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Six Years and Counting: Developers Weigh in on the State of the Java Market : Page 7

As part of our comprehensive analysis of the past, present, and future of a breakthrough development technology, we asked Java developers where they stand on the tools and technologies that make Java work for them.


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One of the goals of our special report has been to find out whether the skills and talents imbued in the average Java developer are sufficient to meet the demands of today's enterprise business needs. We will debate in detail the possibility of a widening Java skills gap in the second installment of our "Judging Java" special report, to be published the first week of June.

But in our survey, we asked respondents to rank their current skills in each of nine categories on a scale of 1 to 5. Figure 17charts just the 5 responses. Database development was highest, with 17 percent of respondents giving themselves the high score. Java, appropriately, was next with 15 percent saying they were a "5."

We then asked respondents to tell us how important they thought each of these skills would be to employers during the next two years (Figure 18). Nearly half (48 percent) of respondents gave Java a ranking of 5 as an important skill category to employers during the next two years, while 44 percent gave XML the 5 rating. The next-highest ranking was database applications at 31 percent. Most other skills listed received far fewer "5s."



Figure 17. Level of Expertise: Percent of developers who gave themselves a 5 rating (on a scale of 1 to 5) as to their expertise with the language or technology listed
 
Figure 18. Demand for Skills: Percent of developers who gave a 5 rating (on a scale of 1 to 5) to the importance of each language or technology listed in the development job market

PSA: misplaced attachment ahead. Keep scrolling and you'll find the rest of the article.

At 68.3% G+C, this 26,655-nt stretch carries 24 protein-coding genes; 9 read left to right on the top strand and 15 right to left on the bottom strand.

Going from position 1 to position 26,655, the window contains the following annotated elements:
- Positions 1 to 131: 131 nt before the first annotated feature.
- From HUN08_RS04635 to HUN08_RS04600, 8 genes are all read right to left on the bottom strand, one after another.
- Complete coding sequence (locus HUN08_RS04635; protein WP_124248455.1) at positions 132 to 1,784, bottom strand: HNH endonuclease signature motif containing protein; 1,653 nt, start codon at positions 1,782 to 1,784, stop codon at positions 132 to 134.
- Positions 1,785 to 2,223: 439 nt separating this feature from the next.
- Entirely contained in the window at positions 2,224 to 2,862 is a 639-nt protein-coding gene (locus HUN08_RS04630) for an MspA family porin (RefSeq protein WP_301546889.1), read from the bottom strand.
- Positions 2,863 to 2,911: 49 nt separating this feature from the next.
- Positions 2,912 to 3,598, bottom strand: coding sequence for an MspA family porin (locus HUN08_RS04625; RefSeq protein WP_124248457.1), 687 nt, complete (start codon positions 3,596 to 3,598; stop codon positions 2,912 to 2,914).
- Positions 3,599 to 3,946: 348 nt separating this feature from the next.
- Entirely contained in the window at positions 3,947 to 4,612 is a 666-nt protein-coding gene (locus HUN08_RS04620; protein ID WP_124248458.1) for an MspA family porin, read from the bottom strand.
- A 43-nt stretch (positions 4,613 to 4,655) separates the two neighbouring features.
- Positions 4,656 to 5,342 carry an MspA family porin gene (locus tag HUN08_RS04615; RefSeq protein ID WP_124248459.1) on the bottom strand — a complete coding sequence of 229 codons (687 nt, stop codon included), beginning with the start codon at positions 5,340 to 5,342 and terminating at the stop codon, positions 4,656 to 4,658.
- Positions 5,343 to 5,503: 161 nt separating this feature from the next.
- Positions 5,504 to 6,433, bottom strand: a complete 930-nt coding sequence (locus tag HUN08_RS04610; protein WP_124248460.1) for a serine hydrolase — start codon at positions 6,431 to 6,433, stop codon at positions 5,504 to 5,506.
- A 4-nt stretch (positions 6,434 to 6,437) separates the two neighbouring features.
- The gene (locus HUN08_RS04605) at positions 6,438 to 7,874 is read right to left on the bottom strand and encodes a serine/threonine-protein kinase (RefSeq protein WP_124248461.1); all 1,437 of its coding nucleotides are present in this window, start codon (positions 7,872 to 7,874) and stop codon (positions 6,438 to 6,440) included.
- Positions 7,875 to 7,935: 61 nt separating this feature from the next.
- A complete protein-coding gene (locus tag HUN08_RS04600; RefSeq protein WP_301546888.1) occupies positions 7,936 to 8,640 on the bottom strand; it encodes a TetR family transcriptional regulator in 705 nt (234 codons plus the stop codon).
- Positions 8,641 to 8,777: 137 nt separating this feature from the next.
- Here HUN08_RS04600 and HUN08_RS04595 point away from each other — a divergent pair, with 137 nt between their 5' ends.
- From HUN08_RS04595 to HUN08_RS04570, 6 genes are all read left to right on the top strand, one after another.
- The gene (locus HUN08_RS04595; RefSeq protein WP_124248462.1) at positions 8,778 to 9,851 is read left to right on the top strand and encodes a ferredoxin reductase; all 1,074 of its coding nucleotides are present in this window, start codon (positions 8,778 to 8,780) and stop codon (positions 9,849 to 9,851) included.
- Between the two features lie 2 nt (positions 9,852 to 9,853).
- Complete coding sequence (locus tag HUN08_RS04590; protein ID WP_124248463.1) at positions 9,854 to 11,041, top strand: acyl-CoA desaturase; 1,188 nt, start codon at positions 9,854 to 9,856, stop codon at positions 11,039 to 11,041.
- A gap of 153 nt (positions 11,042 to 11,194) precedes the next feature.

Figure 19. The Skills Gap: The black numbers represent the value that developers placed on this skill in two years' time. The green area represents the current expertise to meet this demand in the marketplace. Blue shows the gap in supply and demand.
 

By comparing Figures 17 and 18, we tried to determine just how well-equipped developers are to handle the current demands in the marketplace—based on their own opinions. The results (Figure 19) show that indeed there may be a real skills gap when it comes to the highest level of expertise in key categories. XML development showed a more than 40 percent gap between currently skilled developers and upcoming hiring demand. Also high was Java itself, with a 33 percent potential gap in available expertise.

Wrapping It Up
Six years and several million applications later, Java is proving itself a world-weary veteran despite its tender age. Of course, there's a lot more to "Judging Java" than can be revealed through research. Read on to the second piece in this series, Server-side Subjects Drop Java's GPA, for a very thorough, technical examination of Java's significant abilities and disabilities in server-side application processing. Author Brian Maso gives a perfect, encapsulated analysis of what today's businesses and technology implementers need to get from Java next.

For further reading relevant to a thorough analysis of Java, please see the Other Resources links.


Written by DevX Editor in Chief Lori Piquet, with assistance from DevX Senior Editor Chris Preimesberger and Java Pro editors Sean Gallagher and Steve Gillmor.



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